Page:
Click-to-Call VoIP As a Political Tool

Advomatic got a great press hit today that we’re happy to share with you. VoIP News, a niche news and information publication dedicated to covering all aspects of the VoIP and Internet Telephony marketplaces wrote about our Click-to-Call system.

Robert Poe writes:

Advomatic application lets advocacy groups wage calling campaigns using an online interface.

…The recent battle over FISA (Foreign Intelligence Surveillance Act) bill provided a perfect example of how VoIP can be a political-advocacy tool.

Enter Advomatic

…To pressure legislators to vote against the bill, Blue America turned to Advomatic LLC, a Web-development firm that had previously built a VoIP application for the presidential campaign of Sen. Christopher Dodd. Advomatic subsequently “abstracted” the application and turned it into a more general political-advocacy tool, according to Aaron Welch, a partner at the company. The Blue America FISA campaign was a trial run for the generalized application.

The application is a click-to-call service hosted on Advomatic’s platform, drawing on data that is customized for each campaign. Individuals who want to use the service click a link to a page that prompts them to enter their phone number and ZIP code. The application uses geolocation data to determine whom each individual should call, using a database of target legislators, and typically matches callers with officials who represent their particular areas.

A campaign-specific on-screen help script tells callers what they can say when they are connected. The application then initiates a call to the individual’s phone number. When the person answers, a recorded message says that they will be connected shortly and reminds them to be polite. The application then connects the two parties via a commercial VoIP service to the target phone number.

After the call ends, callers can fill in a reporting form, which lets them note, for example, whether the target supports or opposes the measure in question (or whether the person is uncommitted). There’s also a field for comments. The reporting provides data that the group running the campaign can use to follow up or change its strategy as appropriate.

Making the various elements such as phone numbers, geographical information, on-screen guides and reporting forms work together would be either impossible or impossibly cumbersome using conventional telephone technology. The fact that the calls are going out at VoIP rates is an added bonus.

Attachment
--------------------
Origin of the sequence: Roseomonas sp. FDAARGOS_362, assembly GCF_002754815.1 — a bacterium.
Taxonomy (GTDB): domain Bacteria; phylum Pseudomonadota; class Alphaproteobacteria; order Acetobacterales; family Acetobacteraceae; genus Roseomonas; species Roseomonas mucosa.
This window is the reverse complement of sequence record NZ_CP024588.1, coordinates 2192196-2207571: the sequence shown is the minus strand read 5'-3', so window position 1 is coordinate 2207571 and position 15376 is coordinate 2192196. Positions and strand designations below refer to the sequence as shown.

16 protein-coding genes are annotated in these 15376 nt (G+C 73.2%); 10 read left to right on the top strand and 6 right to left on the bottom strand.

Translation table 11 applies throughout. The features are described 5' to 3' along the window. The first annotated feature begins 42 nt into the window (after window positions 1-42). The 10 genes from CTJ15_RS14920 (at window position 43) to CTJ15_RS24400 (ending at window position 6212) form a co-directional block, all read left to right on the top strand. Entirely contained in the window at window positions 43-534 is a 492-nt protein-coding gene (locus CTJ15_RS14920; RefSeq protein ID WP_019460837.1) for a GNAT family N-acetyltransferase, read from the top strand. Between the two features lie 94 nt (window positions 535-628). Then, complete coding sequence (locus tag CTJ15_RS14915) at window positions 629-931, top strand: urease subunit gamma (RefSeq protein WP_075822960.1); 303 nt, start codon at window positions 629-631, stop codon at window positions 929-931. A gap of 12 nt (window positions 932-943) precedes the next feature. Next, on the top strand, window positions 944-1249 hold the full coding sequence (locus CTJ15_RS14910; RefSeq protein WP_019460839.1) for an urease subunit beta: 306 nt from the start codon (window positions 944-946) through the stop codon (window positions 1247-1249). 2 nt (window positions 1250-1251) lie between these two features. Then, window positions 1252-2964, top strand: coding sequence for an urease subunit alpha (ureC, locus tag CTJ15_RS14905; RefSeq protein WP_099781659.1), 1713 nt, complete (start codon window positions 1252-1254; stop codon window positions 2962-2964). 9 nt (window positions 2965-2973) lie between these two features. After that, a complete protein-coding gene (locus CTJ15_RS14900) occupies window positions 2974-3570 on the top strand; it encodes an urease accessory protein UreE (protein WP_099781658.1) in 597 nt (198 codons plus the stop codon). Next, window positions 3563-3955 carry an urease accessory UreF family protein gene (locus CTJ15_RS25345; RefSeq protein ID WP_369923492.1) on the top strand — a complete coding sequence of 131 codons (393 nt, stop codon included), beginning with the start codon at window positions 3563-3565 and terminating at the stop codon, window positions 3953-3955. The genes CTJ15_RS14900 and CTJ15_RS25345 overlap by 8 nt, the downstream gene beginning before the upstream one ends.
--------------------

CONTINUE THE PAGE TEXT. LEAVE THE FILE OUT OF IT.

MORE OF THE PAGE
So far this is a pretty good, albeit slightly techy encomium to our software. And then Robert Poe gets into our politics – which is where I am happy to read:

Advomatic will make the tool available for other progressive campaigns, according to Welch. With some further development, he added, the application could also support an online phone-bank effort that would allow volunteers to contact voters on behalf of candidates or parties. Such use would be more complicated because it would have to draw on large databases of voters, rather than limited lists of legislators.

Advomatic plans to carefully control which organizations and people it provides the service to. For one thing, Welch observed, unscrupulous individuals could use it for “dirty tricks,” calling citizens and delivering objectionable messages while pretending to represent someone else. Also, the company doesn’t want to see the application used in support of conservative candidates and causes. Blue America’s campaign against FISA, of course, ended in failure when the bill passed. But for click-to-call VoIP as a political tool, it was just the beginning.

Using the internet to distribute political power and decentralize levers of decision-making from a tiny clique of elected representatives to millions of real Americans is revolutionizing our civic life.

It would make as much sense to use this populist webtool in order to advocate for undemocratic policies as it would to try to use a tidal wave to spread a brushfire.

That’s why Advomatic will never assist advocates for destruction.